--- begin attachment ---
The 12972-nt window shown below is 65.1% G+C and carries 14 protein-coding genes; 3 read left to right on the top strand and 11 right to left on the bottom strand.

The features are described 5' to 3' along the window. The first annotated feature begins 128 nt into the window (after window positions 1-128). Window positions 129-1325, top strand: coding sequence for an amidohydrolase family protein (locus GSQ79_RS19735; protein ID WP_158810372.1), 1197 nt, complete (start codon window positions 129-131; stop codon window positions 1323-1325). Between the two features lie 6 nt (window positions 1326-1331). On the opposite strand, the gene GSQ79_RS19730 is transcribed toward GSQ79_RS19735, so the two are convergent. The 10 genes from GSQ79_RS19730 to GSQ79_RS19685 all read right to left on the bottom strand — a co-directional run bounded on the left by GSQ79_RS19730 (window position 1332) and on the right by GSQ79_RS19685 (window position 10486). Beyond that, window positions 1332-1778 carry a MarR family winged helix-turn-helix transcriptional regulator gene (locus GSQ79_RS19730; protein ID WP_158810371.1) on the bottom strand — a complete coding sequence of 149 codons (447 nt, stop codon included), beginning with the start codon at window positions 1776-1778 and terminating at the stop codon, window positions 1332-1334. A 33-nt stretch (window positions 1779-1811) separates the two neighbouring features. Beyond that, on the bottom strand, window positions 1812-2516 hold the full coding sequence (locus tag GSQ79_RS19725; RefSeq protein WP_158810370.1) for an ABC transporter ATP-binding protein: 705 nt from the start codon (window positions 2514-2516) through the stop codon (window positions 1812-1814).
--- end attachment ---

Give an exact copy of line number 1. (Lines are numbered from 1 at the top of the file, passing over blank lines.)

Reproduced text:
The 12972-nt window shown below is 65.1% G+C and carries 14 protein-coding genes; 3 read left to right on the top strand and 11 right to left on the bottom strand.